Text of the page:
LIMA (Reuters) - Peru said on Friday it was expelling Venezuela’s ambassador to Peru to protest the country’s recent formation of an all-powerful constituent assembly that has been widely condemned as a power grab by socialist President Nicolas Maduro.
Venezuela responded by ordering the charge d‘affaires at the Peruvian embassy in Caracas to leave the country within five days. Peru withdrew its ambassador to Venezuela in March.
Peru’s announcement on Friday, shortly after President Pedro Pablo Kuczynski called Maduro a “dictator”, marked the first time that a country has moved to expel a Venezuelan ambassador since the country’s July 30 vote to form the constituent assembly amid allegations of fraud.
In Latin America, Peru has taken the toughest stance toward Maduro as he seeks to consolidate power and crack down on anti-government protests and unrest that have left 120 dead since April.
Earlier this week, Peru summoned top diplomats from the region to discuss Venezuela in Lima, Peru’s capital, where 12 nations condemned the “rupture of democratic order” in Venezuela and said they would not recognise any action taken by the constituent assembly.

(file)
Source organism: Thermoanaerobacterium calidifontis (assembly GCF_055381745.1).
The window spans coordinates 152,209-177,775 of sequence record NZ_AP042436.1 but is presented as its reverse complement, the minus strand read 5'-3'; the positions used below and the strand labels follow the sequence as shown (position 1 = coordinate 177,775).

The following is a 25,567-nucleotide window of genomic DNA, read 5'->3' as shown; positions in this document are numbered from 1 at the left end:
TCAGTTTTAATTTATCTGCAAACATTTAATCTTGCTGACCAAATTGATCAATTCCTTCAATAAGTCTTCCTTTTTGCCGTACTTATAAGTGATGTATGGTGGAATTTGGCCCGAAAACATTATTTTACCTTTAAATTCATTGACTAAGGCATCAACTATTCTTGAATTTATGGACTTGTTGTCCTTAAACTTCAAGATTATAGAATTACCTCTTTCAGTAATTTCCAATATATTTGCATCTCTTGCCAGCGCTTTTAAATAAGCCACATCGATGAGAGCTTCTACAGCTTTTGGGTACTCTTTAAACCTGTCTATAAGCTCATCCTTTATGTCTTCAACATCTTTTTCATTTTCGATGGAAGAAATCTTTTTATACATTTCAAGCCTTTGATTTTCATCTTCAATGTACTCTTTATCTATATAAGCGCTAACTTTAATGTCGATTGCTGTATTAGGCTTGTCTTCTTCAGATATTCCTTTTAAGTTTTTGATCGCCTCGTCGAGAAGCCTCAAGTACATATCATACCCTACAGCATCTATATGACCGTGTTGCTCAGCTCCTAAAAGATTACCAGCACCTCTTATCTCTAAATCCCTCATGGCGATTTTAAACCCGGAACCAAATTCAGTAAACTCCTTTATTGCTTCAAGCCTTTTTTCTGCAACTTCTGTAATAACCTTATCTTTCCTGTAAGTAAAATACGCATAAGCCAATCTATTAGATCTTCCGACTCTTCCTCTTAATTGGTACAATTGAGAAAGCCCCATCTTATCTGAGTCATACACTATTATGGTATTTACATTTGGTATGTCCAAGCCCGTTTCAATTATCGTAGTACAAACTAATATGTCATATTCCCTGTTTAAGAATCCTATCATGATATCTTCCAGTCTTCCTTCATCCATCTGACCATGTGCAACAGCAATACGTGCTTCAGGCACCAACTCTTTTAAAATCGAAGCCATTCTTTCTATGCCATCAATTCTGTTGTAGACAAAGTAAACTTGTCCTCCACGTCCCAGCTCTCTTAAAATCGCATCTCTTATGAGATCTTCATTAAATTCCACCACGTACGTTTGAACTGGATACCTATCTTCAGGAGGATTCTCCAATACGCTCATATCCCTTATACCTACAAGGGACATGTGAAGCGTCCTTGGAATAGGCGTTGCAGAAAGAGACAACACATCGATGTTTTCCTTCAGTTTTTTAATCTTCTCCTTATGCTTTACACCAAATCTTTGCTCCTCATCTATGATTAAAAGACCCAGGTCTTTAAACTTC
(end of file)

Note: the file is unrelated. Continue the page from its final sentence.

Maduro has said the constituent assembly is the country’s only chance at securing peace and prosperity.
Venezuela called Kuczynski, a former Wall Street banker, “an enemy of the country, for continually interfering in the domestic affairs of Venezuela.”
“The Venezuelan government will continue to deepen relations with the heroic Peruvian people despite the actions of the elite that governs Peru,” Venezuela’s foreign ministry said in a statement. It added that its ambassador to Peru, Diego Molero, was in Venezuela.
The escalating rhetoric came as U.S. President Donald Trump threatened military intervention in Venezuela, which Venezuela called “an act of craziness.”
Reporting by Mitra Taj; Editing by Andrew Hay and Leslie Adler